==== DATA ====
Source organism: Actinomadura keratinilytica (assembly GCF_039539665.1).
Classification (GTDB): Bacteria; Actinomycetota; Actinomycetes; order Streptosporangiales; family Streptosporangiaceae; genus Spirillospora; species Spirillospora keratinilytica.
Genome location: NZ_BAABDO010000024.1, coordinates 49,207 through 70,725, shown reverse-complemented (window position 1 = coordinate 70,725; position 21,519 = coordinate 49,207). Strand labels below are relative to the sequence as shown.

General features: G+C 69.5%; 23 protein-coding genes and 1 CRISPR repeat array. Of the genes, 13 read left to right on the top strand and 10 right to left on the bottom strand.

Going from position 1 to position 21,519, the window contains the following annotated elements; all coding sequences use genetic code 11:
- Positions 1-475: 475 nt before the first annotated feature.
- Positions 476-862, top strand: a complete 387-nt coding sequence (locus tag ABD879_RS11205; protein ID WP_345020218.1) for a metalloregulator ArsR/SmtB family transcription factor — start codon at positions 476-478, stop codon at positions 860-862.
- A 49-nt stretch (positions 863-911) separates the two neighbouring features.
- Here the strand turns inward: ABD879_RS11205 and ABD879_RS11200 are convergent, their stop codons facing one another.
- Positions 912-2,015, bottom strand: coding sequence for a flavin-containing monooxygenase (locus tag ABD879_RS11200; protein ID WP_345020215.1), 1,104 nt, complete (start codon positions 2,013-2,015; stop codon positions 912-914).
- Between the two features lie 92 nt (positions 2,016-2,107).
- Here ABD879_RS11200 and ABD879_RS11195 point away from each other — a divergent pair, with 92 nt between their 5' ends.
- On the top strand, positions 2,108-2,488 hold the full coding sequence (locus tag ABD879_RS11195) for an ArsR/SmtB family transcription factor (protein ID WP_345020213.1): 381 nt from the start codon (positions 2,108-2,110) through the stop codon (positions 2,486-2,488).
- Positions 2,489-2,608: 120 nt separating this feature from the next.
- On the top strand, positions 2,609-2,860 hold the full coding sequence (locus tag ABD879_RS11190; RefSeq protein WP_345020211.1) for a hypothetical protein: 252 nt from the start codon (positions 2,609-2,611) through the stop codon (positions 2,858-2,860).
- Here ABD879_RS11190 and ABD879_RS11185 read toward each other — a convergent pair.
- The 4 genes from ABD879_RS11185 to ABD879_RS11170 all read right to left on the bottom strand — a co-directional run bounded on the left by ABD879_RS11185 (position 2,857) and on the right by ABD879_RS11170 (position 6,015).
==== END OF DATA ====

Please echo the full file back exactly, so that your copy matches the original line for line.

Source organism: Actinomadura keratinilytica (assembly GCF_039539665.1).
Classification (GTDB): Bacteria; Actinomycetota; Actinomycetes; order Streptosporangiales; family Streptosporangiaceae; genus Spirillospora; species Spirillospora keratinilytica.
Genome location: NZ_BAABDO010000024.1, coordinates 49,207 through 70,725, shown reverse-complemented (window position 1 = coordinate 70,725; position 21,519 = coordinate 49,207). Strand labels below are relative to the sequence as shown.

General features: G+C 69.5%; 23 protein-coding genes and 1 CRISPR repeat array. Of the genes, 13 read left to right on the top strand and 10 right to left on the bottom strand.

Going from position 1 to position 21,519, the window contains the following annotated elements; all coding sequences use genetic code 11:
- Positions 1-475: 475 nt before the first annotated feature.
- Positions 476-862, top strand: a complete 387-nt coding sequence (locus tag ABD879_RS11205; protein ID WP_345020218.1) for a metalloregulator ArsR/SmtB family transcription factor — start codon at positions 476-478, stop codon at positions 860-862.
- A 49-nt stretch (positions 863-911) separates the two neighbouring features.
- Here the strand turns inward: ABD879_RS11205 and ABD879_RS11200 are convergent, their stop codons facing one another.
- Positions 912-2,015, bottom strand: coding sequence for a flavin-containing monooxygenase (locus tag ABD879_RS11200; protein ID WP_345020215.1), 1,104 nt, complete (start codon positions 2,013-2,015; stop codon positions 912-914).
- Between the two features lie 92 nt (positions 2,016-2,107).
- Here ABD879_RS11200 and ABD879_RS11195 point away from each other — a divergent pair, with 92 nt between their 5' ends.
- On the top strand, positions 2,108-2,488 hold the full coding sequence (locus tag ABD879_RS11195) for an ArsR/SmtB family transcription factor (protein ID WP_345020213.1): 381 nt from the start codon (positions 2,108-2,110) through the stop codon (positions 2,486-2,488).
- Positions 2,489-2,608: 120 nt separating this feature from the next.
- On the top strand, positions 2,609-2,860 hold the full coding sequence (locus tag ABD879_RS11190; RefSeq protein WP_345020211.1) for a hypothetical protein: 252 nt from the start codon (positions 2,609-2,611) through the stop codon (positions 2,858-2,860).
- Here ABD879_RS11190 and ABD879_RS11185 read toward each other — a convergent pair.
- The 4 genes from ABD879_RS11185 to ABD879_RS11170 all read right to left on the bottom strand — a co-directional run bounded on the left by ABD879_RS11185 (position 2,857) and on the right by ABD879_RS11170 (position 6,015).